International Relations Research News

“Spatiality in Post-Conflict Settings of Mitrovica” Prof. Bátora's Research Findings Presented

The main findings of the paper, titled "Spaces and Institutional Logics in Post-Conflict Settings of Mitrovica" co-authored by Webster Vienna’s International Relation faculty member Prof. Jozef Bátora was presented to participants of the International Studies Association Convention in Toronto on March 28, 2019.

The paper, co-authored by Kari Osland, senior researcher from the Norwegian Institute of International Affairs, Florian Qehaja, director of Kosovo Centre for Security Studies and Sonja Stojanovic-Gajic, director of Belgrade Centre for Security Policy, reports on findings of a team led by Prof. Bátora.

This research was done within the framework of the project "EUNPACK - Unpacking the EU's integrated approach to external conflicts and crises", focusing on the EU's crisis response in various conflict zones.

Prof. Bátora and his colleagues argue for an expanded concept of ‘everyday peace’ - including the spatial dimension which focuses on governing differences by particular institutional logics. This concept fosters boundary building and transgression in post-conflict settings. This is supported by data from surveys and interviews conducted around bridges in North- and South-Mitrovica - an ethnically divided town in Kosovo between 2017 and 2019.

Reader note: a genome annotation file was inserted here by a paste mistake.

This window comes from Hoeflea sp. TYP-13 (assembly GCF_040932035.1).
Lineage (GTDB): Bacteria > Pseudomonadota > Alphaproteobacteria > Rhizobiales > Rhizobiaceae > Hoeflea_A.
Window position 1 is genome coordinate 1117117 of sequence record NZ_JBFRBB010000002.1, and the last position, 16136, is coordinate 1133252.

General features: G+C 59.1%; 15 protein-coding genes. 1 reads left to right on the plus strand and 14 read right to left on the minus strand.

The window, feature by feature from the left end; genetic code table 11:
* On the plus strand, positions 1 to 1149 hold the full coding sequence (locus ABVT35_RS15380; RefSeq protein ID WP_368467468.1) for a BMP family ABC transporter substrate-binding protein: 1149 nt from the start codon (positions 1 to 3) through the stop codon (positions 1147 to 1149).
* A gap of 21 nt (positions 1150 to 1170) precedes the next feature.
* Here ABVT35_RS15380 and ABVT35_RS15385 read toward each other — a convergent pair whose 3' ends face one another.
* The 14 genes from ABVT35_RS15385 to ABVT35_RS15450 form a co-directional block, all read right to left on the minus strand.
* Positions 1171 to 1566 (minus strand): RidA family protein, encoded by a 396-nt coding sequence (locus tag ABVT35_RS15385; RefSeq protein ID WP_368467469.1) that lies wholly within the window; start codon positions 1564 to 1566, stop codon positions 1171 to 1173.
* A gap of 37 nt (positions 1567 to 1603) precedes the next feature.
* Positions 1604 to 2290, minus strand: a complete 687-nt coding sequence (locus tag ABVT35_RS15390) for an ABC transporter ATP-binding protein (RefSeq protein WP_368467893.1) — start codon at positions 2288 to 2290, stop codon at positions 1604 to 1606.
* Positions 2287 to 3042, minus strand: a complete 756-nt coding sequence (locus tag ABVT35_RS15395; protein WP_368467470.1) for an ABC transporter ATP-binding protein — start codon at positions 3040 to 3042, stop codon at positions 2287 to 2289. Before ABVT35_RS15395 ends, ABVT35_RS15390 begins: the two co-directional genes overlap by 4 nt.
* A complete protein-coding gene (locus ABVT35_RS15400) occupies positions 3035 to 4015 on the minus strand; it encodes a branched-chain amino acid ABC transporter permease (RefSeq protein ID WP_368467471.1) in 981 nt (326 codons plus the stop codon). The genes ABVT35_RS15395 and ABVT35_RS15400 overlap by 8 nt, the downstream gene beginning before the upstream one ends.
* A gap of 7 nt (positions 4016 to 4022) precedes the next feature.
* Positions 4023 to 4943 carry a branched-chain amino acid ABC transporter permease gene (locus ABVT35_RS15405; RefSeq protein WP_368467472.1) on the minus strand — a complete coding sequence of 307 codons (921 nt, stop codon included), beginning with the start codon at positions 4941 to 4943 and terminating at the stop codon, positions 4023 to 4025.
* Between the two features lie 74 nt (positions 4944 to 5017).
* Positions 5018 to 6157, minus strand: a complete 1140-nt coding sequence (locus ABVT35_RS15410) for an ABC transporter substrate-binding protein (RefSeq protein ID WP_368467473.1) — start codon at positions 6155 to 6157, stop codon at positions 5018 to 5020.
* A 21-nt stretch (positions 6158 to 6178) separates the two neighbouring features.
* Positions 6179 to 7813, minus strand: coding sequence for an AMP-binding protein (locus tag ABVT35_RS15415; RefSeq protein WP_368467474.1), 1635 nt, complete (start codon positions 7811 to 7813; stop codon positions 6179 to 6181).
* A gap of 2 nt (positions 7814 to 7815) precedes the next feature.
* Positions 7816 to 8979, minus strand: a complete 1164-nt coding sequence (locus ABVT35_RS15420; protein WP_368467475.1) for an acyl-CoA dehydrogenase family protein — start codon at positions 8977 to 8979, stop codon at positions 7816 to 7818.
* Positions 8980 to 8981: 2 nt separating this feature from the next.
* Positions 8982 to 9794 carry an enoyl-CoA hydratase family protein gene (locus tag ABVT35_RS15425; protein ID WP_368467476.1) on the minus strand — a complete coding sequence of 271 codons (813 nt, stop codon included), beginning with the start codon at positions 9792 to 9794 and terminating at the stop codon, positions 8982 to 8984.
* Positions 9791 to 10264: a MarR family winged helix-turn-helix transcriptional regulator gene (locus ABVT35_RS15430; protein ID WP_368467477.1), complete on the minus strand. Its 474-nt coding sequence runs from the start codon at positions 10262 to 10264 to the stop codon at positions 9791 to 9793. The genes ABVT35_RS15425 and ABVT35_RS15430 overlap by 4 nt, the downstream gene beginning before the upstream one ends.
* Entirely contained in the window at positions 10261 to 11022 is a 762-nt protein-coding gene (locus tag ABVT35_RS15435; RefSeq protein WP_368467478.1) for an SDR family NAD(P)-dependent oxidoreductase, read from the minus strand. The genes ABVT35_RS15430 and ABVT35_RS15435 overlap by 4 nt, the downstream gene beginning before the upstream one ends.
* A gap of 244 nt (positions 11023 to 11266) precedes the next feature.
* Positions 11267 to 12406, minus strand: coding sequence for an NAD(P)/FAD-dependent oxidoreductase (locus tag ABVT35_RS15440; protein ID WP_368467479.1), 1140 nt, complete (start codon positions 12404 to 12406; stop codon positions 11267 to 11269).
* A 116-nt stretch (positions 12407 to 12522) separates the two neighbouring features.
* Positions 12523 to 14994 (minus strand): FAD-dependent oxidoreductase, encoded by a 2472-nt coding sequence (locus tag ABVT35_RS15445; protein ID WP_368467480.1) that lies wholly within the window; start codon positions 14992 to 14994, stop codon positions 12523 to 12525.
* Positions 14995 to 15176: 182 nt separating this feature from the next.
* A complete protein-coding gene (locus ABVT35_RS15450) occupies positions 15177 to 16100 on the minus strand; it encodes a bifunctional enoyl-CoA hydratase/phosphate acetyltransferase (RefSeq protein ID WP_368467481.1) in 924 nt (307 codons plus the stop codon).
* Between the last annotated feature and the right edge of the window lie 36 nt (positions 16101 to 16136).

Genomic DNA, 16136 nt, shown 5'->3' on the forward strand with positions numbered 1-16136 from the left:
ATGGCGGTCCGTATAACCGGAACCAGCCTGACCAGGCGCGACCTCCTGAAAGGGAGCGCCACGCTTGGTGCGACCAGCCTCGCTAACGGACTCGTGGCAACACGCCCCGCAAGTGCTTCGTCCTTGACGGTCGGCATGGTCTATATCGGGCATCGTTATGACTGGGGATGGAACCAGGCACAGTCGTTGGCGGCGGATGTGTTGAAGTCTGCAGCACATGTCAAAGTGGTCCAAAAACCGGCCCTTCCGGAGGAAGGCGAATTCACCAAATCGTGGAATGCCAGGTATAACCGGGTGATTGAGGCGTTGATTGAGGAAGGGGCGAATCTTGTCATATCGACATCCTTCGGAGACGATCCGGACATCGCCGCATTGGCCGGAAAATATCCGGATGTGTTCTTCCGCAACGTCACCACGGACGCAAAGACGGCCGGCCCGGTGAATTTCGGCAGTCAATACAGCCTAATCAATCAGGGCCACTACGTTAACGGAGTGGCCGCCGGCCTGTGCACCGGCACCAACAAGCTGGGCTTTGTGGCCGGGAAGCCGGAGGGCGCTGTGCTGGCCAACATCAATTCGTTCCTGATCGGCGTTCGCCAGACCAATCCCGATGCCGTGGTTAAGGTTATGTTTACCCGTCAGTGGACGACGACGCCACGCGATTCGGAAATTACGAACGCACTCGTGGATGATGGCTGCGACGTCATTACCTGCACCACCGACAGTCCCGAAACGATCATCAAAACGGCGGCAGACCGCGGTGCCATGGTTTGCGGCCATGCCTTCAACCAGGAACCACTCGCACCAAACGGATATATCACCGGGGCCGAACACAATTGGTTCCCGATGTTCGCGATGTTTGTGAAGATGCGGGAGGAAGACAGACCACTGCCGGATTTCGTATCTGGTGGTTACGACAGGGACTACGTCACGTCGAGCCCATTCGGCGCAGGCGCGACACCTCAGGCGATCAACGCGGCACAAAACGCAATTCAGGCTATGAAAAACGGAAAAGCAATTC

How the German Right came to support Israel

In the face of growing anti-Semitism in the West, we should pay attention to a recent vote in the German parliament.

On March 14, the Free Democrats, a mildly economic-libertarian party in the Bundestag, submitted a resolution that called out the anti-Israel bias of United Nations institutions and urged the German government to oppose this ongoing practice. It highlighted the one-sidedness within the U.N. in recent years — for example, that the U.N. General Assembly passed 26 resolutions criticizing specific states in 2018, and 21 times these resolutions were aimed against Israel…

Read the full article written by Ralph Schoellhammer, a lecturer in Economics and Political Science at Webster University Vienna and you can follow his work on twitter under @Raphfel